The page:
Oh, sorry, did I not say that it rained? Fuck me, did it! On about the third day in, it started to rain. I’m talking RAIN. Biblical fucking rain. At one point we considered dismantling the table in favour of an ark. Let me explain the theory behind living in the jungle. You have two sets of clothes. A dry kit and a wet kit. During the day you wear your wet kit. It is expected to rain. The rainforest is eponymously named. After work you clean up, dry and powder your poor blistered and pruned feet and put on your dry kit. This you then sleep in and in the morning put your wet kit back on (you do get used to putting on wet clothes â€“ after an hour or two of sun, it dries out). OK. Theory over. Time for reality. It rained so much that everything got soaked. Dry bags my arse! The waterproof liners of most peoples rucksacks decided that enough was enough. Hammocks became waterbeds. Three days later and it had not stopped raining. We were, as you can imagine, mildly despondant. Was this how it was going to be for the next two months? Tempers became slightly frayed. Good humour was in short supply. Feet started to break down. I joined the increasing band of trekkers with immersion or â€œtrenchâ€ foot. Itâ€™s hard to powder your feet with talc when it is pissing it down all the time. Dry socks were as easy to come by as a non Scottish Big Issue seller! Try as we might, we could not get our feet dry. The only slightly dry place was the admin area table. This became increasingly full of people with feet in bowls of betadine (to keep infection at bay).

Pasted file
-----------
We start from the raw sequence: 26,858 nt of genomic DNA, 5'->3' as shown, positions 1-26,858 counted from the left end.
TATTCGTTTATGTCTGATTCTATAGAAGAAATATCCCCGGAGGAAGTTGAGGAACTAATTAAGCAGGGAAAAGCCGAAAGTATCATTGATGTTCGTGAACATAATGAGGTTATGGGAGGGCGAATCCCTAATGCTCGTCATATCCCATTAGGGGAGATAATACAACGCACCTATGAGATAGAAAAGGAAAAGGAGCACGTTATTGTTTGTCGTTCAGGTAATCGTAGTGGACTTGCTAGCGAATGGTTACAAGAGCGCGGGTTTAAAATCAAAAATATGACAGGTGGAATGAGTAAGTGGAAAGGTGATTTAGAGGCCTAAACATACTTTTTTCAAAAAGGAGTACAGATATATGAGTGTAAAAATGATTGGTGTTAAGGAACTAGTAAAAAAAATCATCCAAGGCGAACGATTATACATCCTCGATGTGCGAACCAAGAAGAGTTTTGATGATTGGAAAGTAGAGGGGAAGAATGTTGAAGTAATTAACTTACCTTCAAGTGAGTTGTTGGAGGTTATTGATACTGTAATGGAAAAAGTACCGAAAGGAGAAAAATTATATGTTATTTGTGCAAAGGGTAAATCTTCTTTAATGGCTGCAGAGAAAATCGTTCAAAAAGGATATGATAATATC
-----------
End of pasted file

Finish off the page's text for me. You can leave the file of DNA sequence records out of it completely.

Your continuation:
Why didn’t we light fires to dry out our kit, I hear you cry. OK. Theory time again. Ray Mears can light fires in the rain with soaking wet wood. Normal people can’t. It’s that simple. The local guys use camping stoves for Christ’s sake! So, not only were we soaking wet and miserable, we also didn’t get much in the way of hot food or drink in those early days. OK, don’t get the wrong idea, we were not crap. We were just new to all this. One of our team, Jo, was pleased as punch when she had finished digging the slops pit. This was because she had never dug a hole before. If I want a cup of tea at home I switch the kettle on. I don’t have to locate dry wood (a particular type of wood), chop it into varying sizes, get it lit, then keep it alight long enough to boil some water. OK, I was in the RAF in a previous life but not the SAS. A few of us had done some camping and we had all done the jungle training but this was real. Anyway, all was resolved when, about five days after it had started, the rain stopped. Like that. The sun came out and our spirits soared. Clothes and hammocks were dried. Fire was possible. The river, that until then had been a raging brown torrent, dropped and became a beautiful jungle stream. We smiled and team-hugged. I understand that other expeditions into the Danum Valley had rain for the entire time that they were there. My heart goes out to them (and my admiration). I am sure that we would have got used to it eventually but I have no regrets that the rain stopped and we then had a good few weeks of sunshine.